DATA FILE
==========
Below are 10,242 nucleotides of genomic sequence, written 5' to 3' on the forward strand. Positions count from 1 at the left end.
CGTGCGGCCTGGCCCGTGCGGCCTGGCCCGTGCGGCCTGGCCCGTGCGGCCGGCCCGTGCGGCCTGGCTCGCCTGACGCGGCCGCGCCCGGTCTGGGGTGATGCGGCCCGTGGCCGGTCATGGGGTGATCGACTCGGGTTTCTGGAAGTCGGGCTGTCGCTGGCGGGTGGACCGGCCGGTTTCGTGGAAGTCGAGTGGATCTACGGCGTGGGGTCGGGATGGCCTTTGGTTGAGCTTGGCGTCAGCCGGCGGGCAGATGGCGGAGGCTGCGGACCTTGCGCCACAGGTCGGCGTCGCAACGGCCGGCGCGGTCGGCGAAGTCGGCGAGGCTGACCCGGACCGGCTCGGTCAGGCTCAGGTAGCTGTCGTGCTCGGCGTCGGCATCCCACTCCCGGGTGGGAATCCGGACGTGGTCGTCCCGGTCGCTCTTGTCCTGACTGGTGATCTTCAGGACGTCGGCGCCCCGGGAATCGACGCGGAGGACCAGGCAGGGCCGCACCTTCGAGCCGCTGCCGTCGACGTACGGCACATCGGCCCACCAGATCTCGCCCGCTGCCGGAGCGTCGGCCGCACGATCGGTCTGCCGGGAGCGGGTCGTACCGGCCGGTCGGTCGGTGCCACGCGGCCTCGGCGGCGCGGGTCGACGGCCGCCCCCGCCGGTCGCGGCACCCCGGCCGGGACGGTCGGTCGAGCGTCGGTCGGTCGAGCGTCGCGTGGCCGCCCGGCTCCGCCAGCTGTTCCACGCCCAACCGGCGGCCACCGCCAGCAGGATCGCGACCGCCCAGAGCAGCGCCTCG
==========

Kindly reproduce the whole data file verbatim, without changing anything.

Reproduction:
Below are 10,242 nucleotides of genomic sequence, written 5' to 3' on the forward strand. Positions count from 1 at the left end.
CGTGCGGCCTGGCCCGTGCGGCCTGGCCCGTGCGGCCTGGCCCGTGCGGCCGGCCCGTGCGGCCTGGCTCGCCTGACGCGGCCGCGCCCGGTCTGGGGTGATGCGGCCCGTGGCCGGTCATGGGGTGATCGACTCGGGTTTCTGGAAGTCGGGCTGTCGCTGGCGGGTGGACCGGCCGGTTTCGTGGAAGTCGAGTGGATCTACGGCGTGGGGTCGGGATGGCCTTTGGTTGAGCTTGGCGTCAGCCGGCGGGCAGATGGCGGAGGCTGCGGACCTTGCGCCACAGGTCGGCGTCGCAACGGCCGGCGCGGTCGGCGAAGTCGGCGAGGCTGACCCGGACCGGCTCGGTCAGGCTCAGGTAGCTGTCGTGCTCGGCGTCGGCATCCCACTCCCGGGTGGGAATCCGGACGTGGTCGTCCCGGTCGCTCTTGTCCTGACTGGTGATCTTCAGGACGTCGGCGCCCCGGGAATCGACGCGGAGGACCAGGCAGGGCCGCACCTTCGAGCCGCTGCCGTCGACGTACGGCACATCGGCCCACCAGATCTCGCCCGCTGCCGGAGCGTCGGCCGCACGATCGGTCTGCCGGGAGCGGGTCGTACCGGCCGGTCGGTCGGTGCCACGCGGCCTCGGCGGCGCGGGTCGACGGCCGCCCCCGCCGGTCGCGGCACCCCGGCCGGGACGGTCGGTCGAGCGTCGGTCGGTCGAGCGTCGCGTGGCCGCCCGGCTCCGCCAGCTGTTCCACGCCCAACCGGCGGCCACCGCCAGCAGGATCGCGACCGCCCAGAGCAGCGCCTCG